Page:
PET is highly hygroscopic and absorbs moisture from the atmosphere. Tiny amounts of moisture can hydrolyse PET within the melt part, reducing molecular weight. PET should be dry just prior to processing, and amorphous PET needs crystallization prior to drying so that the particles don’t stick together as they’re going through glass transition.
Hydrolysis can occur due to moisture and this often can be seen as a reduction in the IV (Intrinsic Viscosity) of the product. PET is “semi-crystalline”. When the IV is reduced, the bottles are more brittle and tend to fail at the “gate” (injection point) during blowing and filling. It is very possible that due to the initial moisture level in the resin, and the amount removed during vacuum that a significant amount of moisture still remains as it is reaching its melt phase in the extruder.
In its “crystalline” state it has both crystalline and amorphous portions in its molecular structure. The crystalline portion develops where the molecules can align themselves in a very compact linear structure. In the non-crystalline regions the molecules are in a more random arrangement. By insuring that your crystallinity is high, prior to processing, the result will be a more uniform and higher quality product.
Another thing to consider is the number of times the PET has been processed. Each time the PET is processed there is a reduction in IV. Therefore, PET that has been used to make a bottle, recycled and used again, does not have the IV of the original bottle. Each time the bottle is recycled, the IV is further reduced. This is why a percentage of virgin resin is often added to increase the products properties.
Flake size is determined by the grinder. I have seen customers who think that ¼ inch is perfect and those who think ¾ is best. The smaller the flake the more fines will be produced and the better the material will flow in the drying hopper and vacuum chambers. Extremely fine grinds tend to lead to higher pressure drop in the hopper and can cause reduced air flow and uneven distribution. Large grinds can sometimes cause uneven hopper material flow.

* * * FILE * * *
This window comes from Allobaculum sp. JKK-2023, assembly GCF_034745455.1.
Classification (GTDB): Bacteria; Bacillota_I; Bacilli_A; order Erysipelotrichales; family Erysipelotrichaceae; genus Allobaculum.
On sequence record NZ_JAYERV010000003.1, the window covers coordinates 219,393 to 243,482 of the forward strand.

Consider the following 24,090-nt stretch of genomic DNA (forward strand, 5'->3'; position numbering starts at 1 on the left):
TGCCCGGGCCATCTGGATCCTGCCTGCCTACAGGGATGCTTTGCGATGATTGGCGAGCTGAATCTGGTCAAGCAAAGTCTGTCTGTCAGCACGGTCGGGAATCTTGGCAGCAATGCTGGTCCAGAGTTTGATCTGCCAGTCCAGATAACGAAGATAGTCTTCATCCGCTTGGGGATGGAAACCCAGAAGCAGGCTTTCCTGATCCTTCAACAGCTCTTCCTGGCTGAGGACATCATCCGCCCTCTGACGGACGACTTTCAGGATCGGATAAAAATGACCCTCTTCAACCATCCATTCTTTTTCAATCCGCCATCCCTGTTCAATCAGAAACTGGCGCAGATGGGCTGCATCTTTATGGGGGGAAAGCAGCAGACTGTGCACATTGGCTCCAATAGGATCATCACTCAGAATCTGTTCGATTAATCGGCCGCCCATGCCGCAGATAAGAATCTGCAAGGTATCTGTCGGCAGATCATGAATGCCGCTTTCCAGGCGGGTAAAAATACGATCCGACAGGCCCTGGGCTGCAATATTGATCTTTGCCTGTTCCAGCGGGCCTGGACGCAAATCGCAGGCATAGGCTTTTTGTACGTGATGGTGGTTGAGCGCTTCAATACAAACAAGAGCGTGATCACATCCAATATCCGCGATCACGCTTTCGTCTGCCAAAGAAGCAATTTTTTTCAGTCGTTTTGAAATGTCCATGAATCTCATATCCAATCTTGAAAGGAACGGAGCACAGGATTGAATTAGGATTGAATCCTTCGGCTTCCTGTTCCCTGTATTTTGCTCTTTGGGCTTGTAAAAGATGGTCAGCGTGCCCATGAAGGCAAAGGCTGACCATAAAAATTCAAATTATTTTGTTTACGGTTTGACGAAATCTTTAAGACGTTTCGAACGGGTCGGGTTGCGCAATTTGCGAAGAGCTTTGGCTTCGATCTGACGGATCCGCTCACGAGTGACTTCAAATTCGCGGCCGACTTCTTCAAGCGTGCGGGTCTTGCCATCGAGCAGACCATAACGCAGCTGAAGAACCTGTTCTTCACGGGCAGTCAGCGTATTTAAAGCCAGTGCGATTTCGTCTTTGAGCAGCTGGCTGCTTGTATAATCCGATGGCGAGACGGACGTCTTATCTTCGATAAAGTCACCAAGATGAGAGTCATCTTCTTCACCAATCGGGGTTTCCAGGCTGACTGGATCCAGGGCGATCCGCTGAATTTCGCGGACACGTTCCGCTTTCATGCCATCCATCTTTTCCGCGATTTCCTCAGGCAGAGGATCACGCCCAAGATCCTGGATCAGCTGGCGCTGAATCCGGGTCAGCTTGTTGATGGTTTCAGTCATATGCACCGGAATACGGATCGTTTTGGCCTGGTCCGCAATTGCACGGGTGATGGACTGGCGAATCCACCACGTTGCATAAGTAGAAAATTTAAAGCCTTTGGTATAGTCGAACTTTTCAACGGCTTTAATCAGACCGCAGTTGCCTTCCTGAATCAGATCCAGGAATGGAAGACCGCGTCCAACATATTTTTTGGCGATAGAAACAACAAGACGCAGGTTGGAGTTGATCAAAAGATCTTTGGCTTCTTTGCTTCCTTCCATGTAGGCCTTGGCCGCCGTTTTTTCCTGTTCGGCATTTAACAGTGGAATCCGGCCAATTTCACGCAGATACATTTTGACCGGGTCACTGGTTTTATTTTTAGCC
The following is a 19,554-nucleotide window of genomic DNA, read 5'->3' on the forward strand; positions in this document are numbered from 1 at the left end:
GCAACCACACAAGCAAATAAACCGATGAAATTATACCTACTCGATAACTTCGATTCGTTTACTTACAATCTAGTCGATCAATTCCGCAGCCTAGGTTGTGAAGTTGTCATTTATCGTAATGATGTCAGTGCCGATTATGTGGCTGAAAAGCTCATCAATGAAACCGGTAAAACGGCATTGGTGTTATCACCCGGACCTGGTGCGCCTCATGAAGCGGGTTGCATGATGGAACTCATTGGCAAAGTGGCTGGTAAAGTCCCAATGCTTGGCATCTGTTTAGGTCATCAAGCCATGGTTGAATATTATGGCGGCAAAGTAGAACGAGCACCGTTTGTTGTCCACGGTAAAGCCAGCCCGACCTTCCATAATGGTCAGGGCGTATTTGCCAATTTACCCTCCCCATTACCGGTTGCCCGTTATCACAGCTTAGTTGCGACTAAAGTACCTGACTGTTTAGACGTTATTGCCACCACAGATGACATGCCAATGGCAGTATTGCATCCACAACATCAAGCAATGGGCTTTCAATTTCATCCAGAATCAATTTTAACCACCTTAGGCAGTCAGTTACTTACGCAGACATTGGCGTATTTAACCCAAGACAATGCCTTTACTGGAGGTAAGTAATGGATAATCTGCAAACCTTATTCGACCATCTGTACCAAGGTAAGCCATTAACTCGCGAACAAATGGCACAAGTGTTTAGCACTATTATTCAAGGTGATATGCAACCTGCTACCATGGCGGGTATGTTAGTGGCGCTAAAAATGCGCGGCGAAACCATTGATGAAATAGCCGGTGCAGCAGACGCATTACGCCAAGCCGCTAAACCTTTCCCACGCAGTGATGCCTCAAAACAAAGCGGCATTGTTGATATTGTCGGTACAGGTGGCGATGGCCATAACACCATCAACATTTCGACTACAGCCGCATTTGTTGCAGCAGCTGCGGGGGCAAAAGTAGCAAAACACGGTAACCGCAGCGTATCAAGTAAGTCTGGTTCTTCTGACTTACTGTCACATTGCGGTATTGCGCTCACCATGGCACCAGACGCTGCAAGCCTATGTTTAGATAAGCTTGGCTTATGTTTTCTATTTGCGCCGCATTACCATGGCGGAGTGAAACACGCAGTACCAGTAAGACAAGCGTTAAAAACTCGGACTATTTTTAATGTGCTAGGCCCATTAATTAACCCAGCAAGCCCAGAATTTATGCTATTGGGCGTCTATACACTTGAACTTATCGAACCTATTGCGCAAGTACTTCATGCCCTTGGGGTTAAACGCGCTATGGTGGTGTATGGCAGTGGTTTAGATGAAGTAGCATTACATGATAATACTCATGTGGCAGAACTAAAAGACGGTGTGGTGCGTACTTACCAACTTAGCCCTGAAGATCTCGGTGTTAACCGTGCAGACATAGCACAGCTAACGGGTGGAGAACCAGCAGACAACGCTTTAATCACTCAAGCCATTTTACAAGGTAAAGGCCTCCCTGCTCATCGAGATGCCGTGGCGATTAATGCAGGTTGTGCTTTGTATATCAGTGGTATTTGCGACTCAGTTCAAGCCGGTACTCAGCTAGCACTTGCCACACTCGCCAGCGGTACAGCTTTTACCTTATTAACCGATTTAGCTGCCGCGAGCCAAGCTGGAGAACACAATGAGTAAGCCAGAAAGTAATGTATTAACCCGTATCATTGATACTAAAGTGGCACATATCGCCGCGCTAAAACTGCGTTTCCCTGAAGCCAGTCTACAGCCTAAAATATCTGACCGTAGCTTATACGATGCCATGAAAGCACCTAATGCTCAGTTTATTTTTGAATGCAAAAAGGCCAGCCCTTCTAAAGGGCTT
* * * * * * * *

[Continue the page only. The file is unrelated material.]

60% regrind or more is common in extrusion. Most bottle applications are less than 10% for food and beverage and less than 30% otherwise. It depends on the source of the regrind and the end product. Blow molding is more difficult when you use material with different heat history and IV. Fines can also cause processing problems.
The disadvantage of using regrind versus virgin resin is that regrinds have a heat history and have a significantly lower IV (Intrinsic Viscosity). Lower IV in the finished part causes it to be more brittle/less flexible. The second disadvantage is that there tends to be more “yellowing” in regrind materials that can cause a color or haziness issue.
It is more important to remove the moisture than to heat it. However, it is very difficult to measure moisture on-line in a process so time and temperature is generally used to set the moisture level achieved. For instance, with PET processing, it is generally assumed that if there is 4-6 hours in the drying hopper at 325-350° F, the moisture will be reduced to less than 50 ppm.
After the PET has been formed into a sheet, there isn’t typically any additional pre-conditioning required before thermoforming. The sheet will undergo heat in the thermoforming and as long as it doesn’t approach the melt temperature the process just changes the shape of the already formed sheet and the stresses imparted to the sheet tend to give it strength.
In general, crystallizing master batch can have a lot of drying/crystallizing issues. Unless the quantity is so large that you can afford to purchase a crystallizer, buying crystallized master batch is probably preferred.
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